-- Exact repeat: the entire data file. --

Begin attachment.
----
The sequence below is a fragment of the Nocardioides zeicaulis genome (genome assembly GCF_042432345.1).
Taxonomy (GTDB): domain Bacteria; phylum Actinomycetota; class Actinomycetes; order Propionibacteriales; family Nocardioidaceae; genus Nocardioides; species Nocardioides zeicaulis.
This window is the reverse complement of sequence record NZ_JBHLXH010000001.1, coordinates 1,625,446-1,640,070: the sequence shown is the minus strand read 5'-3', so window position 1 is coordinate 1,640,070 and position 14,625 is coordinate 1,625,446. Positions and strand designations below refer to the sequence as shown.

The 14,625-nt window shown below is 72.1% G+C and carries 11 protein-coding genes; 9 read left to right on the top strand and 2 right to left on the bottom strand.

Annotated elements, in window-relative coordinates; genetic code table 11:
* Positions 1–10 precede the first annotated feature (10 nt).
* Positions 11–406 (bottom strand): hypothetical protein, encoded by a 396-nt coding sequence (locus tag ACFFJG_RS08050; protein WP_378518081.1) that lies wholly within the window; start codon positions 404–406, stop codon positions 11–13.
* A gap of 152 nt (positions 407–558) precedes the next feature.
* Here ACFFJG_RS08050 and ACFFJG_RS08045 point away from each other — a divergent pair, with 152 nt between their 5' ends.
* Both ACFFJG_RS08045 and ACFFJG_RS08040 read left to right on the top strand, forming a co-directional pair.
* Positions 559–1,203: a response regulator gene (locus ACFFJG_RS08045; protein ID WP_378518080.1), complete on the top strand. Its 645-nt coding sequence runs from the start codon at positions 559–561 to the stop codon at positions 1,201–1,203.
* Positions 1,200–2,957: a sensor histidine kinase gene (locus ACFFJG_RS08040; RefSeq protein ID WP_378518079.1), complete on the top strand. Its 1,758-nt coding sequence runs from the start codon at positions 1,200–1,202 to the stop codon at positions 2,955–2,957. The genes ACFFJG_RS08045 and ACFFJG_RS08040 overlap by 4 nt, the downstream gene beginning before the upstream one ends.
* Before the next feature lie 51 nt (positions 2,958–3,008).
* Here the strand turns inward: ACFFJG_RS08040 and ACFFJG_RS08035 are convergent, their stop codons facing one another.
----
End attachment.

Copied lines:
The sequence below is a fragment of the Nocardioides zeicaulis genome (genome assembly GCF_042432345.1).
Taxonomy (GTDB): domain Bacteria; phylum Actinomycetota; class Actinomycetes; order Propionibacteriales; family Nocardioidaceae; genus Nocardioides; species Nocardioides zeicaulis.
This window is the reverse complement of sequence record NZ_JBHLXH010000001.1, coordinates 1,625,446-1,640,070: the sequence shown is the minus strand read 5'-3', so window position 1 is coordinate 1,640,070 and position 14,625 is coordinate 1,625,446. Positions and strand designations below refer to the sequence as shown.

The 14,625-nt window shown below is 72.1% G+C and carries 11 protein-coding genes; 9 read left to right on the top strand and 2 right to left on the bottom strand.

Annotated elements, in window-relative coordinates; genetic code table 11:
* Positions 1–10 precede the first annotated feature (10 nt).
* Positions 11–406 (bottom strand): hypothetical protein, encoded by a 396-nt coding sequence (locus tag ACFFJG_RS08050; protein WP_378518081.1) that lies wholly within the window; start codon positions 404–406, stop codon positions 11–13.
* A gap of 152 nt (positions 407–558) precedes the next feature.
* Here ACFFJG_RS08050 and ACFFJG_RS08045 point away from each other — a divergent pair, with 152 nt between their 5' ends.
* Both ACFFJG_RS08045 and ACFFJG_RS08040 read left to right on the top strand, forming a co-directional pair.
* Positions 559–1,203: a response regulator gene (locus ACFFJG_RS08045; protein ID WP_378518080.1), complete on the top strand. Its 645-nt coding sequence runs from the start codon at positions 559–561 to the stop codon at positions 1,201–1,203.
* Positions 1,200–2,957: a sensor histidine kinase gene (locus ACFFJG_RS08040; RefSeq protein ID WP_378518079.1), complete on the top strand. Its 1,758-nt coding sequence runs from the start codon at positions 1,200–1,202 to the stop codon at positions 2,955–2,957. The genes ACFFJG_RS08045 and ACFFJG_RS08040 overlap by 4 nt, the downstream gene beginning before the upstream one ends.
* Before the next feature lie 51 nt (positions 2,958–3,008).
* Here the strand turns inward: ACFFJG_RS08040 and ACFFJG_RS08035 are convergent, their stop codons facing one another.